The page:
Gerina Piller - Tee Shot Over Water on Par 3

Gerina Piller shares her strategy when hitting a tee shot over water on a par 3.


We have made it down to the 16th hole at Shady Oaks. Is a par three. And I brought you out here specifically to walk us through what you go through when you go over water.

Well, first off, you got to ignore the water because you want to tell your mind where you want to go. From a caddy player's perspective, we get up here, we want to know about four or five things. You want to know the wind, where it's blowing from.

So we got wind right to left, maybe a little in.

Maybe a little in. What it is the front of the green.

We're guessing--

Or a carry, if that's a carry number.

So 128 to the front, 134 to the pin--

Pin number.

150 to the back edge.

And the back edge. And the reason why we want to know that is because you're not always going to have the perfect number for your perfect club. I have an eight iron here. This is my 145 club. And we're hitting it-- the pin's 134 with a little bit of in. So I might have to take something off or I might have to really crush a nine.

We don't want to crush the nine here, do we?

Being short, you really don't want to be short. So that is why we want to know those numbers, not because, you know, it's not for my own good. It's just because golf is a game of misses.

So I think what you're saying is we've created a picture now where you know what you're going to do here. You're not going to be short.


What's acceptable? Past the flag 20 feet?

Probably a little past it. Obviously, we don't really want to be short. A little wind off the right. So with my kind of shot shape, I want to start a little right of the target, maybe finish add it or a little left. You know, when you don't have the perfect number, this is the kind of things that make the great players great as you're just trying to figure out how to get it as close as possible with still being aggressive but being smart aggressive.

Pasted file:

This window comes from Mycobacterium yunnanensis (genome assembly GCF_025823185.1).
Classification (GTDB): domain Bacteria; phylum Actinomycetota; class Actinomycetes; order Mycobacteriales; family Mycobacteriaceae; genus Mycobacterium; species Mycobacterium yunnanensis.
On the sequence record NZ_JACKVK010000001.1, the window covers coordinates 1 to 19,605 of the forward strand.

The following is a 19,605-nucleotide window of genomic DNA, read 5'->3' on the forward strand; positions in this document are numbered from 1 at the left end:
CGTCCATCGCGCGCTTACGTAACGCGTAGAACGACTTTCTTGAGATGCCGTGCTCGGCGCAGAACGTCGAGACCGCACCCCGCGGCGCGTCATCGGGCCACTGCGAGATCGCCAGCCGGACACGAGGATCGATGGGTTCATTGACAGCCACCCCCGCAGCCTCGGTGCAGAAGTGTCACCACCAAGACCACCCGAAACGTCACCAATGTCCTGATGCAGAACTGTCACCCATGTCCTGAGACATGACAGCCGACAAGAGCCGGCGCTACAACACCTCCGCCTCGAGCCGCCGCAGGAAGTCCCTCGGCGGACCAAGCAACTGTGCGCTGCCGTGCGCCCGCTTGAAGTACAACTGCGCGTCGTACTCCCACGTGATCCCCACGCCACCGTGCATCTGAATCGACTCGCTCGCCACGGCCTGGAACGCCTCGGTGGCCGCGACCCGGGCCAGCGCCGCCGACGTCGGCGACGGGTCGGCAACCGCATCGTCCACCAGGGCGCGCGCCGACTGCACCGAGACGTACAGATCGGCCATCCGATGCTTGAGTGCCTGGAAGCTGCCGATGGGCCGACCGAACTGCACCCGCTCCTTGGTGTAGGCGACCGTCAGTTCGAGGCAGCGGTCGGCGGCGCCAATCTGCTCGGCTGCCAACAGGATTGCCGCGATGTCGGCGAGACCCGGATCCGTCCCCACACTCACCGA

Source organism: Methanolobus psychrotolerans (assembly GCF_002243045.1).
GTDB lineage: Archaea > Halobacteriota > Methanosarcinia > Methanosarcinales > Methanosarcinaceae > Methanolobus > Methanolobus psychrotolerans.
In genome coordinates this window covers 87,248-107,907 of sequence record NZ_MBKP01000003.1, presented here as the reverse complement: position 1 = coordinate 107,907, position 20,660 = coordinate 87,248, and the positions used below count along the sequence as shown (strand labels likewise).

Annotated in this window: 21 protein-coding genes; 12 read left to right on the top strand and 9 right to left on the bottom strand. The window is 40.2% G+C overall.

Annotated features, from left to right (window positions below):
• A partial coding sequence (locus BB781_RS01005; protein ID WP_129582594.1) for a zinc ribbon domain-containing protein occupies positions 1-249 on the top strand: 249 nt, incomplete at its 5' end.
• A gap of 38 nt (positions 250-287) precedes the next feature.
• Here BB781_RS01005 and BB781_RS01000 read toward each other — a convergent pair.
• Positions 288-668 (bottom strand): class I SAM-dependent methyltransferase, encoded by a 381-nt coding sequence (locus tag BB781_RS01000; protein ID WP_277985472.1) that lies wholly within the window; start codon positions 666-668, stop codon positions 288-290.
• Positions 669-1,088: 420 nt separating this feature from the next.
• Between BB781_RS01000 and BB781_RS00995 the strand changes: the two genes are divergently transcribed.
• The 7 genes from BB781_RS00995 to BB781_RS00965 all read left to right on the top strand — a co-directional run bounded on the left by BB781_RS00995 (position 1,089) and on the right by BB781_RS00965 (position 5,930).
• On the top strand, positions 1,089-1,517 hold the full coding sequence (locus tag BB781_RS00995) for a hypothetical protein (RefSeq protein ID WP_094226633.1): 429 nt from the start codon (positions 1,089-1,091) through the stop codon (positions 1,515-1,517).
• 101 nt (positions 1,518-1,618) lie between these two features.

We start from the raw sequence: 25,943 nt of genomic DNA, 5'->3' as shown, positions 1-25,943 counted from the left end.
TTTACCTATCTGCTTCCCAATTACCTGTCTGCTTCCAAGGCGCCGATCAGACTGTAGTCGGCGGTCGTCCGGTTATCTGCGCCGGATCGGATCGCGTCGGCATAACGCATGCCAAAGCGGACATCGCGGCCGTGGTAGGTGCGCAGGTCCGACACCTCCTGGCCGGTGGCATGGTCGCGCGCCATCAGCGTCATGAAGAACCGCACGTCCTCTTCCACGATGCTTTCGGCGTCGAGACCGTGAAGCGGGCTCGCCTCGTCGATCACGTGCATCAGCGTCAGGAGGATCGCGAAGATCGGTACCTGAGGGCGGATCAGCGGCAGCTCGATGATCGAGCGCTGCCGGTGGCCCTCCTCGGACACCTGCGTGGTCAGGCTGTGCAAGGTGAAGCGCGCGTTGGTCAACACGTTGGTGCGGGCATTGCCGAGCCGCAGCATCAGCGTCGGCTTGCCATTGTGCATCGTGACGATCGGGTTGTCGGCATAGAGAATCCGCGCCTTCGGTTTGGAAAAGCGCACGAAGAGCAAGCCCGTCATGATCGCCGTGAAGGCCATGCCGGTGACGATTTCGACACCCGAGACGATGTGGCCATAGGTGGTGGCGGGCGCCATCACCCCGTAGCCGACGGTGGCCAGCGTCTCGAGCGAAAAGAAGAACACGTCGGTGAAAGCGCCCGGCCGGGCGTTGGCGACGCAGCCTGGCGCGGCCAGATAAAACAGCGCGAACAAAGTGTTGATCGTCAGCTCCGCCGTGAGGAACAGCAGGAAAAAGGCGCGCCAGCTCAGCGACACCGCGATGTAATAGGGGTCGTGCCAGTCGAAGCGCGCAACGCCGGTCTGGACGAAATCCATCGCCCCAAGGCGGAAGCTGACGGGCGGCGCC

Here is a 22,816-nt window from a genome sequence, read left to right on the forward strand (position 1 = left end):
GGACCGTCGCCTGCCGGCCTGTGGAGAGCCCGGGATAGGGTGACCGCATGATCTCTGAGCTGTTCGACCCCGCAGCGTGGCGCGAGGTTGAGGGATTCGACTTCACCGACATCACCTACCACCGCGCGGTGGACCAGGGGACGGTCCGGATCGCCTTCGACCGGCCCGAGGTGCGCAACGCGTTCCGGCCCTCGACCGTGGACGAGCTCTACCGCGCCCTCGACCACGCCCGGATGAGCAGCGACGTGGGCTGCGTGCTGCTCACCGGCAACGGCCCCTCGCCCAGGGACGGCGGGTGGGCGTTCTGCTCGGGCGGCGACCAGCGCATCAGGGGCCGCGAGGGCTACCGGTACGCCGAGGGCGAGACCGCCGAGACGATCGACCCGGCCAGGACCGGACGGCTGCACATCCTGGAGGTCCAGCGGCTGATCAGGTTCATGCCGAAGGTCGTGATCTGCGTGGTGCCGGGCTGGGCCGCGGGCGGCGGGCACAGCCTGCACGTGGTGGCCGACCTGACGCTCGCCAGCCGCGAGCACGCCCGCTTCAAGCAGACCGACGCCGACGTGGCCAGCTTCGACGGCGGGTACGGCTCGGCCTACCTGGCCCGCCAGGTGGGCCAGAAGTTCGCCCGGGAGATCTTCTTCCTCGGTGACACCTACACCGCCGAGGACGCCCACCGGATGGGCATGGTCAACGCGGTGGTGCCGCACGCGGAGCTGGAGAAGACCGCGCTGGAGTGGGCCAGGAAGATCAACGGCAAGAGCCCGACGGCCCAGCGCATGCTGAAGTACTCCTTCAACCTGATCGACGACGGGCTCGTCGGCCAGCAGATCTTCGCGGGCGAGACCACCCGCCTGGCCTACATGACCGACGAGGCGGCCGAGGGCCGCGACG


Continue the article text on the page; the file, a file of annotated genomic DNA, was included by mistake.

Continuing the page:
With the off wrench, like a wrench that's not perfectly fitted.

Yes. And so, as I'm talking to my caddie, you know, we'll come up with-- we'll agree on a number it's playing. It's a little off into off the right. We always want to pick a number, we want to land it. So we probably want to land it at it, 134. Little hurt. Probably playing closer to 140. I hit my eight iron 145, so as we talked about on the range, I'm going to grip it a little bit and maybe open the face a tad so it doesn't ride the wind because I have a right to left--

And all these things, they happen really quick for you.

Very quickly.

For you, right? I mean, it all happens. When you get up here, you've already maybe half decided what you're going to hit anyway.

Yes, I have an idea. And I think this is just confirming it, especially when you have a certain number to carry and you have to keep it short of a certain number. So this is kind of all that we consider when choosing a club and hitting on a par 3. And the good thing is, you don't always have a perfect number, so you have to have to compromise. So this is what we're going with.

So walk us through the routine here. Give us an audible on the routine like all the way up to you're going to hit it.

So right now, I'm just really trying to get a good rhythm and really see the shot. Start a little right, and I'm going to try to hold it up just a tad. As I'm standing back here, I want to aim where I want the ball to start and finish. It doesn't matter if it pushes, draws it, pull cuts it. You want to aim where you want the ball to finish.

So I'm going to aim a tad right of it and grip down on it, and just trust it and be aggressive through the ball.

So you gripped down and you landed, it looks like, it was a good shot one. You probably landed at 140, 142. Something like that? That's acceptable, isn't it?

Very acceptable. Especially with the wind, you know, it kind of died down. It's kind of swirling. But that's where you got to miss it. You got to miss it long. You can't afford to miss that short.

Do you want to hit one-- do you want to hit the crazy nine iron to see what happens.


It's a new ball. Pressure's on.

I love it when it's a new ball.


That means I'm going to hit it great because it hasn't been hit before.

That's right.

Will you aim it--

That's another thing--

Now, will you aim it a bit further right to ride?

For sure.


And I'll close the face a little bit to kind of get a little extra distance.

So this is maybe one behind, two behind with three holes to go, you might shoot at that flag.

For sure.

Yeah. If I have to make a run.


So aim a little right. Close the club face a little.

Yeah, that's there, too. So you know, that was more dangerous in your thought, but they probably about as close to one another--


One was more risky, but as it turns out, you probably didn't even need to risk it. The eight worked just as good.


I think there's something to learn there.

A little stress free. You know, this one, there's a lot more pressure because I have to hit it solid. I have to turn it over. And if a gust comes up, you know, I'm in the water.

And it was starting to swirl around a little bit there.

Right. With an eight iron, I know it might be a little long. But if there is a gust, it's going to be perfect. And so that's kind of how you've got to play golf. You've got to play to your misses.

Let's go make a birdie.